Hell, I had a project that the CE (and sometimes associate producer...) of a big-name director loved and wanted to push through that featured a terrorist-controlled plane exploding.

Director passed 'cause he didn't want to do another action flick right then, but my manager and I have an open invitation to return down the road if nothing happens with the script in the mean time.

P.S. And just so no one things I'm a completely insensitive S.O.B., the script was written pre-9/11....

06-15-2004, 05:13 PM
"Hell, I had a project that the CE (and sometimes associate producer...) of a big-name director loved and wanted to push through that featured a terrorist-controlled plane exploding."

The biggest problem here maybe whether a studio will greenlight the project. If the script overall is good, someone may read it. A producer could possibly buy it. But studio execs may still demand that the plane crash thing be edited out.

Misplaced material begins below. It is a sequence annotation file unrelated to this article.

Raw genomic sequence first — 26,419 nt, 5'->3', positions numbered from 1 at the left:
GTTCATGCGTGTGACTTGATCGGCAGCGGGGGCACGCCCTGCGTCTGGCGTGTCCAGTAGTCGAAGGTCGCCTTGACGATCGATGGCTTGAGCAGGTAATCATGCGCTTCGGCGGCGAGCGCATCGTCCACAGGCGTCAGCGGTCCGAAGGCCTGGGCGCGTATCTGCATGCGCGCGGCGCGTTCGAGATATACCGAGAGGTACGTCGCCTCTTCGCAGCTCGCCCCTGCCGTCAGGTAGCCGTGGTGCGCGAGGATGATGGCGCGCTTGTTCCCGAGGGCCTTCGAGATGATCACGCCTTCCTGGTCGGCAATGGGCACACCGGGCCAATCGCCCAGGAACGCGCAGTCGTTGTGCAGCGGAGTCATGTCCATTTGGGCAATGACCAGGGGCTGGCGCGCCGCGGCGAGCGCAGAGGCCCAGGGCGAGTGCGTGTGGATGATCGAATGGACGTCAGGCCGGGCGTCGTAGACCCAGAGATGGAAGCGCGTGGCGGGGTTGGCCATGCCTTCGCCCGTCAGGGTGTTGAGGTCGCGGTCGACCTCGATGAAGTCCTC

Major studios don't want to come under attack by politicians. Most are owned by bigger media companies. Disney refused to allow Miramax to distribute Michael Moore's film. (though Lion's Gate agreed to do it).

So perhaps Lauri should decide how vital the plane crashes are to the story. Could she edit it the plane crashes out and preserve the integrity of the story? Compromises like this must be made.

06-15-2004, 05:18 PM
I guess depending on the studio, some of the smaller studios (Lions Gate, maybe?) may be willing to take a look at a project with a plane that crashes.

I do think it would be a tough sell. Whatever happens and whatever you decide, I'll give you my best wishes. You've done very good to get this far.

I'm supposed to here from an agent and a manager that I've submitted scripts to at some point in July. So you're a step ahead of me.

06-15-2004, 05:39 PM
Well, it's a little hard to edit out the plane crashes since it's all ABOUT plane crashes -- specifically, our hero is trying to prevent about 5,000 of them. It'd be like "Poseidon Adventure" without the boat.... :)